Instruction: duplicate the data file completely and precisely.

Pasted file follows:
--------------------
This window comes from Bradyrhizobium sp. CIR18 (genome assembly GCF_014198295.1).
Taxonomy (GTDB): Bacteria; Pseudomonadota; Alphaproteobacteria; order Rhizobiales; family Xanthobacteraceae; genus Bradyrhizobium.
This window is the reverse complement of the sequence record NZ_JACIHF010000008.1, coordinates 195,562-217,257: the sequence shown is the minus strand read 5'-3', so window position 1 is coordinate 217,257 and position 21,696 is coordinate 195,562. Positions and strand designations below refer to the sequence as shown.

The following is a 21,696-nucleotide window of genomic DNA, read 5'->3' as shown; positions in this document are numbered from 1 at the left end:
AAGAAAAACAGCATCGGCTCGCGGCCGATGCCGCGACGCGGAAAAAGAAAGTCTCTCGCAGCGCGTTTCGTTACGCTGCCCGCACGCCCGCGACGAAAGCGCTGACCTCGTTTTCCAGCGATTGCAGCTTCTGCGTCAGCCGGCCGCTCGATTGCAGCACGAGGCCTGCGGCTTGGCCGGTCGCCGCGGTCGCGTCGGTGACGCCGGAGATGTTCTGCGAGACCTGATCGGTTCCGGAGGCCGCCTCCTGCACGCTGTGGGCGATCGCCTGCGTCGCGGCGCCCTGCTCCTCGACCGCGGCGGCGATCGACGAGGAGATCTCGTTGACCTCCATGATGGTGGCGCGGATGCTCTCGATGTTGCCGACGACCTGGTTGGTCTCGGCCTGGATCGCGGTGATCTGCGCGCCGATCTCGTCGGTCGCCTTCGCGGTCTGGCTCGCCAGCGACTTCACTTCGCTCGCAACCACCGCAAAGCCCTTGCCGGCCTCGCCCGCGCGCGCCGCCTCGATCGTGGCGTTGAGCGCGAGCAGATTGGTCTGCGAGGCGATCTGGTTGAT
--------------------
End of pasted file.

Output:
This window comes from Bradyrhizobium sp. CIR18 (genome assembly GCF_014198295.1).
Taxonomy (GTDB): Bacteria; Pseudomonadota; Alphaproteobacteria; order Rhizobiales; family Xanthobacteraceae; genus Bradyrhizobium.
This window is the reverse complement of the sequence record NZ_JACIHF010000008.1, coordinates 195,562-217,257: the sequence shown is the minus strand read 5'-3', so window position 1 is coordinate 217,257 and position 21,696 is coordinate 195,562. Positions and strand designations below refer to the sequence as shown.

The following is a 21,696-nucleotide window of genomic DNA, read 5'->3' as shown; positions in this document are numbered from 1 at the left end:
AAGAAAAACAGCATCGGCTCGCGGCCGATGCCGCGACGCGGAAAAAGAAAGTCTCTCGCAGCGCGTTTCGTTACGCTGCCCGCACGCCCGCGACGAAAGCGCTGACCTCGTTTTCCAGCGATTGCAGCTTCTGCGTCAGCCGGCCGCTCGATTGCAGCACGAGGCCTGCGGCTTGGCCGGTCGCCGCGGTCGCGTCGGTGACGCCGGAGATGTTCTGCGAGACCTGATCGGTTCCGGAGGCCGCCTCCTGCACGCTGTGGGCGATCGCCTGCGTCGCGGCGCCCTGCTCCTCGACCGCGGCGGCGATCGACGAGGAGATCTCGTTGACCTCCATGATGGTGGCGCGGATGCTCTCGATGTTGCCGACGACCTGGTTGGTCTCGGCCTGGATCGCGGTGATCTGCGCGCCGATCTCGTCGGTCGCCTTCGCGGTCTGGCTCGCCAGCGACTTCACTTCGCTCGCAACCACCGCAAAGCCCTTGCCGGCCTCGCCCGCGCGCGCCGCCTCGATCGTGGCGTTGAGCGCGAGCAGATTGGTCTGCGAGGCGATCTGGTTGAT